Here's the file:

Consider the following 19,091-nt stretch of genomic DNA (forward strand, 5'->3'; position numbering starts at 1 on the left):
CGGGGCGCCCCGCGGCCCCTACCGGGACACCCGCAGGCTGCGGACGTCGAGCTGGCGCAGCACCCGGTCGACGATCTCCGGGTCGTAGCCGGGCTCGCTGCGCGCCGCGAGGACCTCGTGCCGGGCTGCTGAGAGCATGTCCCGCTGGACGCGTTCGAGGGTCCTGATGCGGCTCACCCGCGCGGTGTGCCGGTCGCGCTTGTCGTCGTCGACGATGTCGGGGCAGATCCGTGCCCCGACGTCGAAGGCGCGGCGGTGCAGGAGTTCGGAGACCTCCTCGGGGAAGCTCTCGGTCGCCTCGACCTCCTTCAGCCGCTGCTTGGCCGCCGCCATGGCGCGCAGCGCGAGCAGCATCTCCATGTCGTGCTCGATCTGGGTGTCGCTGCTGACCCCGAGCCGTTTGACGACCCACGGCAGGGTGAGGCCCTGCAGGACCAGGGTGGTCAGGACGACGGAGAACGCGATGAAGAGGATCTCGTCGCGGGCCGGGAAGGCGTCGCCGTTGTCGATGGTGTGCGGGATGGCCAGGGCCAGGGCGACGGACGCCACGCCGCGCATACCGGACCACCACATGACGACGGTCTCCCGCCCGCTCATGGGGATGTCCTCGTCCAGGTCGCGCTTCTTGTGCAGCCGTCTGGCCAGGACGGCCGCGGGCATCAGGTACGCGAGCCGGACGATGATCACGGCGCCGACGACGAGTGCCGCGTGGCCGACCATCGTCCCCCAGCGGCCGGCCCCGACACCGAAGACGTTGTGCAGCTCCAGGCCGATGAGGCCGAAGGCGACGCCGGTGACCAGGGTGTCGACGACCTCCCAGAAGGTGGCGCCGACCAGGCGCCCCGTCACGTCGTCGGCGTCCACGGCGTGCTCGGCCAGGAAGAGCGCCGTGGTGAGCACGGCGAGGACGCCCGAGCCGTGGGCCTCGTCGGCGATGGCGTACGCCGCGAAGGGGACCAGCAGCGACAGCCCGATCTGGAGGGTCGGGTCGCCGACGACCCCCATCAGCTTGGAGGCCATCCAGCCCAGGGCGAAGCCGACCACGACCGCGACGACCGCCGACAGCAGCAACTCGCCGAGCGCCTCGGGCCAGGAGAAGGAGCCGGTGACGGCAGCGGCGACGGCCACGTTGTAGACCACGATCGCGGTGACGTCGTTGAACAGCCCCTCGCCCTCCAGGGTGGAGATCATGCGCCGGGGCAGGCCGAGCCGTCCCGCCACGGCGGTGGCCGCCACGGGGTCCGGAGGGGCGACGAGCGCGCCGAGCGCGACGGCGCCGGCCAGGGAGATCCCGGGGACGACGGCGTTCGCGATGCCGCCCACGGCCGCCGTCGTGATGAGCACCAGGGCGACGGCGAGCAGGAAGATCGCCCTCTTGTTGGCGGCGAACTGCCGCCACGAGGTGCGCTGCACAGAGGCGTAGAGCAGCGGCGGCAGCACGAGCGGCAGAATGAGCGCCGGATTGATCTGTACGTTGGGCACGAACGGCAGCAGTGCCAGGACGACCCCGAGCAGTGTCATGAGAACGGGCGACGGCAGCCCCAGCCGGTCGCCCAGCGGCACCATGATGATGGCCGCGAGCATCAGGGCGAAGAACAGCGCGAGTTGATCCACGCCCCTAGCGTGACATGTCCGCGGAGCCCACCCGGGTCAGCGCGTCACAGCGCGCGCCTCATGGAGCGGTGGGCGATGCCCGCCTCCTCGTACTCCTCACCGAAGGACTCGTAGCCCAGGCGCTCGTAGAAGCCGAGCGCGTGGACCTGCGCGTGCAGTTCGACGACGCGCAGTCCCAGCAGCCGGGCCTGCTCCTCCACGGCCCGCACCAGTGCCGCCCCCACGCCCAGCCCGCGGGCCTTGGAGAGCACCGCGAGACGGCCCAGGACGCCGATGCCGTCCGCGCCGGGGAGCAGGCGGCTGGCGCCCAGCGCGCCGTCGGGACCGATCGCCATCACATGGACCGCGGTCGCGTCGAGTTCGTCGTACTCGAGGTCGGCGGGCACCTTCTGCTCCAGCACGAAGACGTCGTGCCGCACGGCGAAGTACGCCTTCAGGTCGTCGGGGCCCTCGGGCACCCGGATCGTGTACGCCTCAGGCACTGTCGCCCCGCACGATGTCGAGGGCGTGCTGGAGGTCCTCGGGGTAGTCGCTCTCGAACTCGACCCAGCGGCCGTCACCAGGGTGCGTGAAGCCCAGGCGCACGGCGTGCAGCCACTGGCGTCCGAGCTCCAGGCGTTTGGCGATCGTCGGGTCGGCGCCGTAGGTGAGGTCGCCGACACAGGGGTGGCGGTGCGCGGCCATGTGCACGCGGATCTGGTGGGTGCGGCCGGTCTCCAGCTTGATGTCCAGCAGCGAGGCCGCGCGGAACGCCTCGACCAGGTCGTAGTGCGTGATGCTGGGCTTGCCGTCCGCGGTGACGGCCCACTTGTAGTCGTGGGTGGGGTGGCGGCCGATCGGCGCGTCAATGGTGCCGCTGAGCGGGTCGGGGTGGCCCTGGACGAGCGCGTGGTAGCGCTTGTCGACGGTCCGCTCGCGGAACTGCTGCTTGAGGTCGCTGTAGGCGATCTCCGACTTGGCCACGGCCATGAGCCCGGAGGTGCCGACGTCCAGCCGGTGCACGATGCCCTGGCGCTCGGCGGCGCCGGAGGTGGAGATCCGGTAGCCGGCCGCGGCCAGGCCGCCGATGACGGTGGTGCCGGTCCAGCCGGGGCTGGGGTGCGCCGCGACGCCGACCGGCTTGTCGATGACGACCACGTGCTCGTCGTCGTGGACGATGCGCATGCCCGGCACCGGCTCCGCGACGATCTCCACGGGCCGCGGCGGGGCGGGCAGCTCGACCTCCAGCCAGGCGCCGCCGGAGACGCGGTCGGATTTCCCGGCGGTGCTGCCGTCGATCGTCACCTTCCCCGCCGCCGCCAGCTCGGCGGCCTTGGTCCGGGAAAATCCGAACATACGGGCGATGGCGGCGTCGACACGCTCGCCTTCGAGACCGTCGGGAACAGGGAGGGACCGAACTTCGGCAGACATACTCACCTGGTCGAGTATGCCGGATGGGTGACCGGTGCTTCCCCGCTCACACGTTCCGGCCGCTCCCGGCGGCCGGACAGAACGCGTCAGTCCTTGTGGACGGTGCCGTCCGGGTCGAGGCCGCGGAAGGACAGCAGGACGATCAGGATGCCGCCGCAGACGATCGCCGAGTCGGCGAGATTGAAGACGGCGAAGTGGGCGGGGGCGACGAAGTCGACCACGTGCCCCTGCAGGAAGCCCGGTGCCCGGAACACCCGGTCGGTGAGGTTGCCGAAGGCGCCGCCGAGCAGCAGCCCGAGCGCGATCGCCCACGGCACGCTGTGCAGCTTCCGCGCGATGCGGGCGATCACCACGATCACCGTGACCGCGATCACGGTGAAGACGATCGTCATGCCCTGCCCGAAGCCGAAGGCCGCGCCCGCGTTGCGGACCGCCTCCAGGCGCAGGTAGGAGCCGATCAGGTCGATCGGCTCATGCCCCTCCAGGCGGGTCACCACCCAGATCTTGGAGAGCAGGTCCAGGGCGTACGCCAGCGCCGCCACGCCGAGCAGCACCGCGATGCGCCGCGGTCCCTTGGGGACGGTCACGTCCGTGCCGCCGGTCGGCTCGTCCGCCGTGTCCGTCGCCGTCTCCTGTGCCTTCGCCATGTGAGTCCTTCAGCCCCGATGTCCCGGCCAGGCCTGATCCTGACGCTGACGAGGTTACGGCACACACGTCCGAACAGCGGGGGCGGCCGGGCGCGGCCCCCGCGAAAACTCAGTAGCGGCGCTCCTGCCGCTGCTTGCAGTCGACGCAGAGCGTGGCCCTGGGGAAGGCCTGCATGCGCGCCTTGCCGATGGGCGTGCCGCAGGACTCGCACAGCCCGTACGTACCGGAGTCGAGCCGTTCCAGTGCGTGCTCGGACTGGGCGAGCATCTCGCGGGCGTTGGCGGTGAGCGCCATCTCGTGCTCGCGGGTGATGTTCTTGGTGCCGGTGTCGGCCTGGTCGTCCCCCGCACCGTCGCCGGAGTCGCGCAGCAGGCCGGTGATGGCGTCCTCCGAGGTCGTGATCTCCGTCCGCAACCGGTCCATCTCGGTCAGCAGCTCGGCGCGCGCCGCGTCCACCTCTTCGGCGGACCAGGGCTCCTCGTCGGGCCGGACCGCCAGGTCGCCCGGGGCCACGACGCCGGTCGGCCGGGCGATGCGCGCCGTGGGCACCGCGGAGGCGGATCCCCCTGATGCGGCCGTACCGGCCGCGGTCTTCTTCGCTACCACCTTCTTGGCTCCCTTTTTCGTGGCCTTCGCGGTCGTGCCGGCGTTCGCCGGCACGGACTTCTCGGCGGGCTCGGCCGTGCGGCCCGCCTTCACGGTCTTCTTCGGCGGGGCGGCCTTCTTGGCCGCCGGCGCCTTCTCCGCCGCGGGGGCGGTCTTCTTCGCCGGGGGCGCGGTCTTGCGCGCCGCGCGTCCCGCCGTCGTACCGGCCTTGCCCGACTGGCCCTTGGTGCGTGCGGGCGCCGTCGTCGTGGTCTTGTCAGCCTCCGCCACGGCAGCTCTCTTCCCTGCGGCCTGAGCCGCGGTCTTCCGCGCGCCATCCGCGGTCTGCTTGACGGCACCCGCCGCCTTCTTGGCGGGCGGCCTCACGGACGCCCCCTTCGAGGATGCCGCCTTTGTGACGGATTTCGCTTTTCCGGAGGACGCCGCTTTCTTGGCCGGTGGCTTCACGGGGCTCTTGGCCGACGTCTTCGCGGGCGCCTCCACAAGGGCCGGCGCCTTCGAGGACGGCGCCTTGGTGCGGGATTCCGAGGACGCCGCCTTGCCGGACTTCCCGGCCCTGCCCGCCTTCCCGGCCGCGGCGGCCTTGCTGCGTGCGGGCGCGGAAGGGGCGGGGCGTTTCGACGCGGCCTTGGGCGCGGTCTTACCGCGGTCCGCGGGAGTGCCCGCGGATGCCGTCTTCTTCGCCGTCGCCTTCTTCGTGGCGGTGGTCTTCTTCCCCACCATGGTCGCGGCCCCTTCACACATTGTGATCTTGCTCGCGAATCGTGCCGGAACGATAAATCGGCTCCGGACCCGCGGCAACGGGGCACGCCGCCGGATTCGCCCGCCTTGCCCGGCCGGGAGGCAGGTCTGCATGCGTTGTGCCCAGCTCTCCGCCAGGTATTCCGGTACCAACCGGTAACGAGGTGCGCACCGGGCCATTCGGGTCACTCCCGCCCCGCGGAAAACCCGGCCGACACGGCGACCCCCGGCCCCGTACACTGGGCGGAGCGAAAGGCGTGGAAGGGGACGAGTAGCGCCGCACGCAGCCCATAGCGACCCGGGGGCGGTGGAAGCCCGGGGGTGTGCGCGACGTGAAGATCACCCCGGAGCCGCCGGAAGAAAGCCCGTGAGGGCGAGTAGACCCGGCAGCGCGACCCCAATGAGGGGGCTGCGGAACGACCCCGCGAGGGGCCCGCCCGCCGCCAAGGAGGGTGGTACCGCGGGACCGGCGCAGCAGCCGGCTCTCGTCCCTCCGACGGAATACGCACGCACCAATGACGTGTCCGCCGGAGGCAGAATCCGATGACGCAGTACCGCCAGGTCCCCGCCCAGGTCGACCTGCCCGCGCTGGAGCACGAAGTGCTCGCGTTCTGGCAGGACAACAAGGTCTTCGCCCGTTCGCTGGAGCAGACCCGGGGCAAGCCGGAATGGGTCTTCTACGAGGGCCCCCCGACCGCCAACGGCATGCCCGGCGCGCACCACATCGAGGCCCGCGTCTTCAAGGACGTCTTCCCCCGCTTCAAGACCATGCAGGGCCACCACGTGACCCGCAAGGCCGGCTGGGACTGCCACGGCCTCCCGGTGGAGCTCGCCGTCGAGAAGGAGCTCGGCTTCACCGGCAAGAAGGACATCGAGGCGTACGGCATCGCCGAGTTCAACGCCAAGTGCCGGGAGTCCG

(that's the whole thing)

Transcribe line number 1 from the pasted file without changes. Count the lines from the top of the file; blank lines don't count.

Consider the following 19,091-nt stretch of genomic DNA (forward strand, 5'->3'; position numbering starts at 1 on the left):